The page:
If there’s a single dominant seventh chord in a song, it’s usually the V chord in a progression. The easiest way to find the key is to take a look at the circle of fifths. For example, let’s say a song has an A7 chord. To find the key, start with A simply move one chord counterclockwise on the circle of fifths. In this case, the song would likely be in the key of D.
Another way to fairly easily find the key is to take a look at the first and last chords in a progression. “Folsom Prison Blues” by Johnny Cash has an E A E B7 progression. For a song in the key of E major, you can find the chords E, F♯m, G♯m, A, B, C♯m, and D♯dim. This essentially includes all the chords in the song (if a song’s key includes a major chord, the dominant seventh of that chord is also included). So we can say that the song is in E major.
Of course, there are plenty of online applications that can help you find the key of a song based on its chords. If you want to test your skills, you can always find the key yourself and then use one of these applications to check for accuracy.
Now that you have a little more knowledge of guitar keys and what they mean, you might have some questions as you go forward and learn. Here are some of the most common questions that guitarists ask:
In any introduction to musical guitar keys, you’ll hear that there are 12 major keys in Western music:
Different songs are written in different keys. But you may sometimes need to transpose a song (play it in a higher or lower key) if you want to be able to sing along with it. Below, we go a little more into depth on the minor counterparts to the major keys and the different keys you can play in on guitar.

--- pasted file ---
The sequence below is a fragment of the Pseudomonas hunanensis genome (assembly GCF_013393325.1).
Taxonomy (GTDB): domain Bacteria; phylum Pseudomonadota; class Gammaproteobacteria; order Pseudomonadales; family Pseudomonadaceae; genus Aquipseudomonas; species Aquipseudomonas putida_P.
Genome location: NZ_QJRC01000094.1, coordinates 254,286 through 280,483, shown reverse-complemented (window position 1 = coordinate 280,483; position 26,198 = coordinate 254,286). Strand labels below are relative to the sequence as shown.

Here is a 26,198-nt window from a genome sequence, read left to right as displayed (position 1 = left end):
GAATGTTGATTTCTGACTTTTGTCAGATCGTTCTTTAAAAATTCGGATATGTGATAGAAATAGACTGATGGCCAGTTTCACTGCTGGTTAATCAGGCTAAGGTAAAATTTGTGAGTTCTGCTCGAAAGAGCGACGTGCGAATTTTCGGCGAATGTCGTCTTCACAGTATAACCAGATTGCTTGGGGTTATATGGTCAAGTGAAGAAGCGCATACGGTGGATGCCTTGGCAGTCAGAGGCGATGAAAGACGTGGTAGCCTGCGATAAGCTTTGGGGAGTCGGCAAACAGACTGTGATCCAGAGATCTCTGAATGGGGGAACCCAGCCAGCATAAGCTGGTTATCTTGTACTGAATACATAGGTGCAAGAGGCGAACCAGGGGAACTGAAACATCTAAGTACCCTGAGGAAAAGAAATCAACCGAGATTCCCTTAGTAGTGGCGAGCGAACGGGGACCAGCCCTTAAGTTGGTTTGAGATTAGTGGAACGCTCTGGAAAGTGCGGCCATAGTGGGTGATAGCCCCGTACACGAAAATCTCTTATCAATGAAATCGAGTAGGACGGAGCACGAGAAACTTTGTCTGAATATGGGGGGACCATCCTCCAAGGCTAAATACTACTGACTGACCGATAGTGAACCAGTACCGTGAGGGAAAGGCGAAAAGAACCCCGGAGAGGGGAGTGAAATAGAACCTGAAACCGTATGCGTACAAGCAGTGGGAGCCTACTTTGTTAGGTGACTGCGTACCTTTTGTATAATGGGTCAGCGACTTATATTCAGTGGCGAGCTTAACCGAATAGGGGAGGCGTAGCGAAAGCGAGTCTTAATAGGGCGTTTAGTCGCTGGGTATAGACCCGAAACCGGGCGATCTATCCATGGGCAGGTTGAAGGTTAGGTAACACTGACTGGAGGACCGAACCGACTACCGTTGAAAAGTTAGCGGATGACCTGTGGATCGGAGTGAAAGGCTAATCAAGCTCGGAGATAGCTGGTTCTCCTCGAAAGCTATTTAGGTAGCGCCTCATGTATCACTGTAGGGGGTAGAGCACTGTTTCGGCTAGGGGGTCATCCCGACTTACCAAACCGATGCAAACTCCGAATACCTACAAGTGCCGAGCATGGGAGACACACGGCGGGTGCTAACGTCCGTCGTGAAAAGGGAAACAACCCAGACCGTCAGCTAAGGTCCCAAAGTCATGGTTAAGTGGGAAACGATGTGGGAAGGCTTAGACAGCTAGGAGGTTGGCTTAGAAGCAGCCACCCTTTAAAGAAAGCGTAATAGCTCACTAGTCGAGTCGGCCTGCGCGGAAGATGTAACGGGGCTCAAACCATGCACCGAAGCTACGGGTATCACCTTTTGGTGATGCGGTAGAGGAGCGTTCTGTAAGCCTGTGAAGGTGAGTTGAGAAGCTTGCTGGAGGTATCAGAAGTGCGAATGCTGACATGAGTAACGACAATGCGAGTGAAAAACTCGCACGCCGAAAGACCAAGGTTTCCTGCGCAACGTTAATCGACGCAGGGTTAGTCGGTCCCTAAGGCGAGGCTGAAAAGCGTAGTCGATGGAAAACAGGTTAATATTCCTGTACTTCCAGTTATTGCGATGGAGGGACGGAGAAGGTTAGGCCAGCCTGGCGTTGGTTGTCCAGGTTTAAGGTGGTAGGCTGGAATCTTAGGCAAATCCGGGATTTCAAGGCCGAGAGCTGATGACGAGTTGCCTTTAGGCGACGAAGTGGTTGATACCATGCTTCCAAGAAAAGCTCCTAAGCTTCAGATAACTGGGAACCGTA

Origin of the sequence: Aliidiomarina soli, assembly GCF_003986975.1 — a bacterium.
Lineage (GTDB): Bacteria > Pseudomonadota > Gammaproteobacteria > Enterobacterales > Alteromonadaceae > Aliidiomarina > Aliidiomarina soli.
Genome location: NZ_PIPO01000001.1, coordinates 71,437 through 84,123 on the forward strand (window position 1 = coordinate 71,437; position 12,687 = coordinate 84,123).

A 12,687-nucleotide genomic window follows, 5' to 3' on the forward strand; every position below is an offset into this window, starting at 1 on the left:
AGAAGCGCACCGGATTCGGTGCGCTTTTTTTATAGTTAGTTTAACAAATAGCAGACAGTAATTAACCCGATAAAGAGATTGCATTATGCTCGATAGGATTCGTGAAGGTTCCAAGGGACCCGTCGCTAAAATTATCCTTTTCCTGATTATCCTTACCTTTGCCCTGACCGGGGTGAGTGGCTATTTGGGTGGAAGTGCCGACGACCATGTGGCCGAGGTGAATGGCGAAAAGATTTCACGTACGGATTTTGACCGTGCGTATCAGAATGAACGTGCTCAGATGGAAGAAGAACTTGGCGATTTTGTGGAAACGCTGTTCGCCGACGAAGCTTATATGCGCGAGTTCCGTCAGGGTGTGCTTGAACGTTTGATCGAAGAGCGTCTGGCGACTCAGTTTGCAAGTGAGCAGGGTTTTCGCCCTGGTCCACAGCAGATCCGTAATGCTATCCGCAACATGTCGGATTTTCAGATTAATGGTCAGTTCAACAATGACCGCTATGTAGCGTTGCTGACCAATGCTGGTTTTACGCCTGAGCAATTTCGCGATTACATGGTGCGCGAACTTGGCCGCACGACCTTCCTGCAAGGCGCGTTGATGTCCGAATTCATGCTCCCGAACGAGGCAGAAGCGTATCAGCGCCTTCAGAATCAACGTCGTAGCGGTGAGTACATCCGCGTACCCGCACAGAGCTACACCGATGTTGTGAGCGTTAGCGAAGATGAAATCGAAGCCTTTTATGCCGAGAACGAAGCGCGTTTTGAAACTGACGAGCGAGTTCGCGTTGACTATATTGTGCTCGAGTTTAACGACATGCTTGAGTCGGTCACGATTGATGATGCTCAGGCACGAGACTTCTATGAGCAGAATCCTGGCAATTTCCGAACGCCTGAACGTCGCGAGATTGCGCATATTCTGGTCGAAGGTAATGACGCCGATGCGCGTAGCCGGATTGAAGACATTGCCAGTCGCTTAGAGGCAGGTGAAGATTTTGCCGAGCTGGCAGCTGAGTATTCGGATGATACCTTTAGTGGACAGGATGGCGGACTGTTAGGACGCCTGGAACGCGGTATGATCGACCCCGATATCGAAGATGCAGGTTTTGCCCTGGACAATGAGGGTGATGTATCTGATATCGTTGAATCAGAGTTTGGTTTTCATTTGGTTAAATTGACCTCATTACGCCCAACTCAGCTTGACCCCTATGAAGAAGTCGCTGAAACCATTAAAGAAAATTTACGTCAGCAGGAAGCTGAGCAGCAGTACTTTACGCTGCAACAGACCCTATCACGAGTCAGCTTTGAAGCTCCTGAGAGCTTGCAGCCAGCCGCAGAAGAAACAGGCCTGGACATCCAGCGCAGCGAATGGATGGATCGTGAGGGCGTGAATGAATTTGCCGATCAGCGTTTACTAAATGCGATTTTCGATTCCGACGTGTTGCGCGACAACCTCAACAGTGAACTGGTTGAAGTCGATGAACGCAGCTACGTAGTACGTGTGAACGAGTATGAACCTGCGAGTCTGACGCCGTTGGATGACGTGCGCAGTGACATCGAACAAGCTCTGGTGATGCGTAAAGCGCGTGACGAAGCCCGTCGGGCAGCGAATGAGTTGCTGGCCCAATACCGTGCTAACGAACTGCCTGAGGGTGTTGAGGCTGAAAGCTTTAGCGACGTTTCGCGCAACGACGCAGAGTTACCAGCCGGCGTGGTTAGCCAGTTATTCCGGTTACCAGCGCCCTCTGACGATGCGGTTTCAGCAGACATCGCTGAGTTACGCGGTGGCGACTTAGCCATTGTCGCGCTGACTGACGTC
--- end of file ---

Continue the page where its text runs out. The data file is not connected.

The best way to really learn how to play in key guitar is to practice playing in different keys. But understanding the theory behind keys and how they work is especially helpful — when you have a real understanding of how keys work (and don’t just memorize the chords and notes within a key by rote), learning them effectively will be easier.
It may be helpful to get a chord wheel. This is a wall hanging with a rotating wheel, and it will show you all the chords in a given key. It’s a great tool for songwriting and transposing, too! Alternatively, you can also find charts that show you all the different guitar chords in some common keys.
If you want to practice playing lead guitar in different keys, try improvising along with songs you like. If you aren’t sure what key a song is in, a quick online search can likely tell you.
Most people learning to play in key start with guitar basic keys, but there are a lot more keys you can learn. Lots of people believe that there are only 12 keys in total, but that isn’t exactly true; each major key has a corresponding minor.
If you aren’t familiar with enharmonic equivalents, it might initially seem like there are more keys than there are. Enharmonic equivalents are notes (or keys) that sound the same but are written differently. For example, G sharp (G#) and A flat (Ab) are enharmonic equivalents. Here are the different major keys:
And here are the different minor keys:
If you’re just learning acoustic guitar keys for the first time, start with a basic guitar key. As you’ve learned, you can play a song on guitar in any key. But the following keys are the most common across genres:
If you’re not sure which keys to start practicing playing in first, these keys are a good place to start. Chances are good that at least a few of your favorite songs are written in these keys.
Learning about guitar keys and really mastering them takes time, so don’t worry if you’re still a little confused. Finding a guitar key chart for beginners and posting it where you practice can be especially helpful, as can different keys on guitar. In time, you’ll remember which chords are part of which keys and even be able to improvise riffs and leads along with nearly any song. It takes some time and effort, but it’s well worth it — you’ll play better and more confidently than ever before!